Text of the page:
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When someone passes away, financial institutions are unlikely to release any assets in the Estate belonging to the Deceased (money, property and possessions) without a “Grant of Probate” (if they left a Will) or “Grant of Letters of Administration” (if they died Intestate, meaning without a Will). A Grant may not be required by financial institutions if the value of the Deceased’s Estate is fairly modest, however will always be required where there is a property.
In the event that the Deceased has left a Will, the Executors (those named in the Will) are entitled to deal with the Estate. When a Will has not been left, the Intestacy Rules detail who has the authority to deal with the Estate and they are referred to as an Administrator.
A Grant is an official document sealed by the Probate Registry which confirms that the person named on it (the Executor or Administrator) is entitled to deal with the Estate. This official document enables that person to collect all the assets, pay debts due from the Estate and distribute any balance due to Beneficiaries.
Prior to applying for a Grant, the Executor or Administrator is required to collect details of what assets the Deceased held, both in the UK and worldwide. This may entail checking post, going through the Deceased’s documentation, obtaining valuations of any properties owned by the Deceased and by writing to the relevant financial institutions. The Executor or Administrator can instruct a Solicitor to carry out this process.
Details and valuations of the assets as at the date of death, together with any liabilities, are then to be provided to HM Revenue & Customs to establish if any Inheritance Tax is payable. It is essential that this information about the Deceased’s estate is accurate as if it results in tax being underpaid the Executor or Administrator may face penalties.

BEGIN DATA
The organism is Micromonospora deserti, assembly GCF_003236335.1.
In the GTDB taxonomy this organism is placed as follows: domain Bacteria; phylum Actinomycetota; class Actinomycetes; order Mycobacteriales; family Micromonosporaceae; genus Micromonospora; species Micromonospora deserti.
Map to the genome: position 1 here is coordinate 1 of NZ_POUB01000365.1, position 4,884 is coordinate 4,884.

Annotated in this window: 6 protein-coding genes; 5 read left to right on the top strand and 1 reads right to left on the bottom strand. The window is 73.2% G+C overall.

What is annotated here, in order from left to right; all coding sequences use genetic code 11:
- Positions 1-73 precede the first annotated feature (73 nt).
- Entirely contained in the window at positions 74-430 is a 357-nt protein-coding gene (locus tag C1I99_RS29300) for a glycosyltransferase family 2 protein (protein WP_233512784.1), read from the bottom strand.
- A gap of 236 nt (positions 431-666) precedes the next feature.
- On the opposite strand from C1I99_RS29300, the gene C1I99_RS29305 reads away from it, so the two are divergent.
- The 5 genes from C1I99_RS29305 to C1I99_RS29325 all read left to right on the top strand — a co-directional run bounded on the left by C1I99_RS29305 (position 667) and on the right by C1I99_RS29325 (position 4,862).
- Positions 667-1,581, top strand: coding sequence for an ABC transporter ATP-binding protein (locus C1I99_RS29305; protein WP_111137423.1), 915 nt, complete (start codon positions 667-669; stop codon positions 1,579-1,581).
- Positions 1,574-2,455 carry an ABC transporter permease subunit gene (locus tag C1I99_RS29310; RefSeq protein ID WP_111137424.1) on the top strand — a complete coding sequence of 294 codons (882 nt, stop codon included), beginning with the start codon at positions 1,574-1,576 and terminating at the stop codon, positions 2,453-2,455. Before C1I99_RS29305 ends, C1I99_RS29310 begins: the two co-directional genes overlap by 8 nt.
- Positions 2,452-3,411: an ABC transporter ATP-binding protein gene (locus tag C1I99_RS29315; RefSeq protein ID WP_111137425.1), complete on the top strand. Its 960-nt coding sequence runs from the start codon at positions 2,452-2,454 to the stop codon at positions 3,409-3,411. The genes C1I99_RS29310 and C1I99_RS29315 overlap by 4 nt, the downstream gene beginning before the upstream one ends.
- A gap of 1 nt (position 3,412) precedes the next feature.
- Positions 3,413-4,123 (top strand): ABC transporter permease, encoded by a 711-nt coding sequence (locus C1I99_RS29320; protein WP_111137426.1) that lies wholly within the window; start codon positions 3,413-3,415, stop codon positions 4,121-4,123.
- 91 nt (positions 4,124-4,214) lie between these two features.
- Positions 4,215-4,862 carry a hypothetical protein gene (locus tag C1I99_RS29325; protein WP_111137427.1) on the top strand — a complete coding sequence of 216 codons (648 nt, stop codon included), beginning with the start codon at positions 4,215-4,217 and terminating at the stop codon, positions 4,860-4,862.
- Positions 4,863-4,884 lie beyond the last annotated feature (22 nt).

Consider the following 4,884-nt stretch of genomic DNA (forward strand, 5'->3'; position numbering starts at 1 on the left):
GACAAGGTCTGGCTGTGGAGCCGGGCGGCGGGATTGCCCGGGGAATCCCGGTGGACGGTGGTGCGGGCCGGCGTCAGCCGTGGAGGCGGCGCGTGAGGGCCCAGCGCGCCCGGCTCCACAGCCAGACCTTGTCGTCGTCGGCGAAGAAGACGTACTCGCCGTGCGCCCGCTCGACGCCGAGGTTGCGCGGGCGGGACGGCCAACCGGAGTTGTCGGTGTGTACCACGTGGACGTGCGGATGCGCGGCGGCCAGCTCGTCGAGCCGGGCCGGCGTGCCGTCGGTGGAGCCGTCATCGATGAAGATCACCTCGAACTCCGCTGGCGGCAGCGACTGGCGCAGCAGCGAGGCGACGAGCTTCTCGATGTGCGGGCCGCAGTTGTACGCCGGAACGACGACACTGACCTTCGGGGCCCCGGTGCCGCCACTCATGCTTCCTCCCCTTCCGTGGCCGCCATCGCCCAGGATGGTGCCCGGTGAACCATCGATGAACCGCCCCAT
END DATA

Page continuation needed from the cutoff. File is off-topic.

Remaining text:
The Executor or Administrator will then need to swear an Oath. The sworn Oath together with the relevant court fee, original Will (if a Will was left) and proof of payment of any Inheritance Tax due is then sent to the Probate Registry.
There is no official deadline by which to apply for a Grant, however, there is the potential for the Executor or Administrator to suffer fines or interest payments for non-payment of any Inheritance Tax due within 6 months of the date of death.
Provided that the Probate Registry approves this application, they will issue the relevant Grant.
At Ramsdens we appreciate that this is an upsetting and often confusing process for any Executors or Administrators who have lost loved ones. We are therefore here to assist in making this process as simple and stress free as possible and can deal with the administration of the Estate from start to finish.
If you have suffered a recent bereavement and would like assistance in applying for Probate and administering the Estate, then please contact our experienced Private Client team today. Call us on 0800 988 3650, email email@example.com or text LAW to 67777.